Kiwis could soon be made to save for their old age,
with compulsory savings back on the political agenda.
By VERNON SMALL and MARTIN KAY - Sunday Star Times
AUCKLAND, New Zealand / The Sunday Star Times / August 15, 2010: The government will put compulsory retirement savings on the table as part of a review to boost Kiwis' retirement nest-eggs and reduce New Zealand's dependence on overseas borrowing. The fate of the Cullen superannuation fund, KiwiSaver and tax breaks for savings – which could halve the tax paid on some bank deposits and other investments – will also be in the mix.
A working group, based on last year's Tax Working Group, is close to being finalised, and ministers plan to use its findings as a centrepiece of next year's Budget, and for the election campaign. Government sources said PricewaterhouseCoopers tax expert John Shewan would be part of the group, possibly as its chair.
John Shewan, Chairman of PricewaterhouseCoopers New Zealand is specialist tax consulting partner.
Shewan said it would be inappropriate to comment on whether he had been asked to participate, although he indicated he was aware the group was being planned. But he said the issue of whether KiwiSaver should be compulsory would be considered. Nearly half the working age population has already signed up to the scheme.
Government insiders said compulsion was increasingly being raised with ministers, although a 1997 referendum rejected a compulsory savings scheme proposed by NZ First leader Winston Peters.
Other areas for study would include incentives to boost savings, such as tax deductions for contributions, a lower tax rate, or taking inflation into account.
"The argument is if you are earning 6% interest and inflation is running at 2% then you should only be taxed on 4%. That's the argument and it has been around since Adam was a schoolboy," Shewan said. But that was just one of the many issues to be examined. Some funds were already taxed at 28%, so there was already an element of reduced tax for savings.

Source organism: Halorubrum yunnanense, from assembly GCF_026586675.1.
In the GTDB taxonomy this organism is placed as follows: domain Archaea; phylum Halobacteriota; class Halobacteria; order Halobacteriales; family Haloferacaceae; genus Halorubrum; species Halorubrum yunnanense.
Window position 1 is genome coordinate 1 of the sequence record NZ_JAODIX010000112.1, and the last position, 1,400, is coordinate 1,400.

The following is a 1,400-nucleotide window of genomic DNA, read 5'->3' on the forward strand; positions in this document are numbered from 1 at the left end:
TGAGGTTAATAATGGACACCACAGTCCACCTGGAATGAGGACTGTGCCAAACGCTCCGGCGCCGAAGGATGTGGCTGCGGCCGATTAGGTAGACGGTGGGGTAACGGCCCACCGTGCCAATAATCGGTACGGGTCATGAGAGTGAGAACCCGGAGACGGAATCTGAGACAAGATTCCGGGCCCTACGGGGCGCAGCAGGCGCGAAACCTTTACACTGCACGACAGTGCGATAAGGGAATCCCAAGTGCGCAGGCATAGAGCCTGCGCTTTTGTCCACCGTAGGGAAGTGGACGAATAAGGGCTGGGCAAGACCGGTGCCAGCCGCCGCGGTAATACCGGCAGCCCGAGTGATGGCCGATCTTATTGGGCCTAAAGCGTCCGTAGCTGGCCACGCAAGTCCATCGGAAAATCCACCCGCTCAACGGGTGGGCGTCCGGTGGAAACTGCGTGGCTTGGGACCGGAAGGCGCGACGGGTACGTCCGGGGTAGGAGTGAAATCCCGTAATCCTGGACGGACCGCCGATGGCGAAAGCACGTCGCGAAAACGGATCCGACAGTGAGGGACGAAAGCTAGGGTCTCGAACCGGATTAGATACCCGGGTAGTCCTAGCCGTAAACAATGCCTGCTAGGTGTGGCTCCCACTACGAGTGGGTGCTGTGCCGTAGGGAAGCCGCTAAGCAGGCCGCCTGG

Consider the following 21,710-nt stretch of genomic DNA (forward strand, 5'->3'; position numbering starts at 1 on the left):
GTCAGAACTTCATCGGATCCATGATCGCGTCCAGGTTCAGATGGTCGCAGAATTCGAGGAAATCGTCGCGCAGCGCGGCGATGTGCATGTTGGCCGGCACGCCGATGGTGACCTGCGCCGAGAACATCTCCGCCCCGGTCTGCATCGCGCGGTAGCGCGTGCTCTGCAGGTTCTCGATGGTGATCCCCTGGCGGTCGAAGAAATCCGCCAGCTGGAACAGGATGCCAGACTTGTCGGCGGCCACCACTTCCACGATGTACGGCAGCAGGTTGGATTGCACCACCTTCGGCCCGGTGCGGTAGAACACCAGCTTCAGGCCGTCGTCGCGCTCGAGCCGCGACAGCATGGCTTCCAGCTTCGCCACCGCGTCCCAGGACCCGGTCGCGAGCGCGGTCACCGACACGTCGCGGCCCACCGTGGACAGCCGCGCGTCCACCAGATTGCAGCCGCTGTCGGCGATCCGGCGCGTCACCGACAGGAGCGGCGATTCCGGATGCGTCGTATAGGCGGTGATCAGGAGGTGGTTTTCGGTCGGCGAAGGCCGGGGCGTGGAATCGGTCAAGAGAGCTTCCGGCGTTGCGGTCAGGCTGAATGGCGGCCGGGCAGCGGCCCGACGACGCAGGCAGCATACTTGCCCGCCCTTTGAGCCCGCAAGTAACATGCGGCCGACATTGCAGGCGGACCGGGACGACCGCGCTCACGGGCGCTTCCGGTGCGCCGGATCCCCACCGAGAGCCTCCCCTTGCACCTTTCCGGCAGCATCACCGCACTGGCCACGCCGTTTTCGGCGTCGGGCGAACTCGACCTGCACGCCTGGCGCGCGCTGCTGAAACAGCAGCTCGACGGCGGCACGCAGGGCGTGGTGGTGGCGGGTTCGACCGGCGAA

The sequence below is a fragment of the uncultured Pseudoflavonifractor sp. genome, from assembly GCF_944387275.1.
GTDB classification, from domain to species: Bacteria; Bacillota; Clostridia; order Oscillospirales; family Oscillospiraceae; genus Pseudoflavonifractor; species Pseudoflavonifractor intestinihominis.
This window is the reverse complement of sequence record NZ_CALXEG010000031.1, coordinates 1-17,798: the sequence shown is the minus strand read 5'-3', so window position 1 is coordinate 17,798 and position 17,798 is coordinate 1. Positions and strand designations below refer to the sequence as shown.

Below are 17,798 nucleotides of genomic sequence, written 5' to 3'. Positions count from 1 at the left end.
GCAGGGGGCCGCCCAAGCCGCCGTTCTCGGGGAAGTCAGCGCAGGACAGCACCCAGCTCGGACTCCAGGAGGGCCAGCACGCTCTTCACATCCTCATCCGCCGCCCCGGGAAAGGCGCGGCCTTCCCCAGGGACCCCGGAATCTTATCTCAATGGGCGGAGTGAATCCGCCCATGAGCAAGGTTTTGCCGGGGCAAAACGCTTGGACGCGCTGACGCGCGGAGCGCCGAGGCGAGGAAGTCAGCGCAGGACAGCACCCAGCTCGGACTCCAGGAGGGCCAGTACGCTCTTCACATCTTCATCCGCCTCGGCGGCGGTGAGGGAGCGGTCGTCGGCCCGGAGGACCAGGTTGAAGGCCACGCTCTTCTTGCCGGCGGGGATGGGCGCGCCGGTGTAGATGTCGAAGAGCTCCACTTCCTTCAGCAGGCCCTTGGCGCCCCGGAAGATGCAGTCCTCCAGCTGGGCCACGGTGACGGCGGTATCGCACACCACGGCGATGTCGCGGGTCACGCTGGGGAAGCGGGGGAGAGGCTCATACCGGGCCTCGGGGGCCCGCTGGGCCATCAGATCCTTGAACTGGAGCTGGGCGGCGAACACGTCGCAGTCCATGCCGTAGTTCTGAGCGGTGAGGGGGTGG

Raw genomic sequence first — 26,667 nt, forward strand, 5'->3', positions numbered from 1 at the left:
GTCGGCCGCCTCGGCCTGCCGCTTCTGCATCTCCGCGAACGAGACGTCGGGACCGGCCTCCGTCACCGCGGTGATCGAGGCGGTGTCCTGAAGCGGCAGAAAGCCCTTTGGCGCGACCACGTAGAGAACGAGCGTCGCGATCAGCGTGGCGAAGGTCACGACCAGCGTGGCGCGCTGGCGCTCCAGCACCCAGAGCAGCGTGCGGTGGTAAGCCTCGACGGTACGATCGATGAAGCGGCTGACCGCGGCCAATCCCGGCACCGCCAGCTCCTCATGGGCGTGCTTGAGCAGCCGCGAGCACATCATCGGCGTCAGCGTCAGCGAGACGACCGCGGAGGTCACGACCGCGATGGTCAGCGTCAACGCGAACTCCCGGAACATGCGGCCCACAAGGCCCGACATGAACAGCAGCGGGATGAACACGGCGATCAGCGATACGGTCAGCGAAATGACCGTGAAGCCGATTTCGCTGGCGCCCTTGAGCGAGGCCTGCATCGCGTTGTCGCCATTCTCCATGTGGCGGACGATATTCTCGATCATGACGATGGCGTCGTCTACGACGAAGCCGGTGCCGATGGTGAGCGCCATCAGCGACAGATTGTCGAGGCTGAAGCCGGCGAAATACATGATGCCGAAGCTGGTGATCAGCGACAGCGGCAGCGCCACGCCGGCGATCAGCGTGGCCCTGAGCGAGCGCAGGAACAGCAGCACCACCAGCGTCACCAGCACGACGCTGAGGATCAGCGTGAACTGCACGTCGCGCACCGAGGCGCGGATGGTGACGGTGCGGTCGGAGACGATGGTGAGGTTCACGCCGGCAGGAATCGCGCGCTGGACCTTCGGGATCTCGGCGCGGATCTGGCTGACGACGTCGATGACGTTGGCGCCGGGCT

Finance Minister Bill English declined to comment, but flagged that the government wanted to cut back on the number of policy advisers and make more use of experts such as the Tax Working Group to prepare policy options. That group had helped the government prepare its Budget tax package, including the GST rise to 15% and increased property tax "without causing a public backlash".
If the government does opt to make membership of KiwiSaver compulsory, it is likely to sell it as a boost to the pool of capital available for investment as a way of lowering New Zealand's dependence on overseas lenders.
Strategists are aware such a move could be painted as a backdoor way to replace the state pension with private savings. But they believe Prime Minister John Key's pledge not to change entitlements or the retirement age will prevent fears about the future of superannuation from overshadowing the savings debate.
ATTEMPTS TO BOOST RETIREMENT FUNDING
1975: Labour introduces compulsory retirement savings based on employer and employee contributions with eventual aim of replacing public pensions. National abolishes the scheme in 1977, introducing universal pensions tied to the average wage.
1997: The public rejects a proposal from NZ First leader Winston Peters for a compulsory retirement savings scheme in a referendum, with more than 90% voting no.
2003: The New Zealand Superannuation Fund – dubbed "the Cullen Fund" after Labour Finance Minister Michael Cullen – is set up to help pay a proportion of future pension costs from about 2030. It is today worth more than $15.6 billion, though National has suspended contributions while it runs deficits.
2005: Cullen unveils KiwiSaver, a scheme to encourage retirement savings that requires workers to put in 4% of their salary in return for a $1000 government kickstart.
2008: National winds back the KiwiSaver scheme when it comes to power, cutting minimum contributions to 2%, but it is growing at about 35,000 people a month.
© 2010 Fairfax New Zealand Limited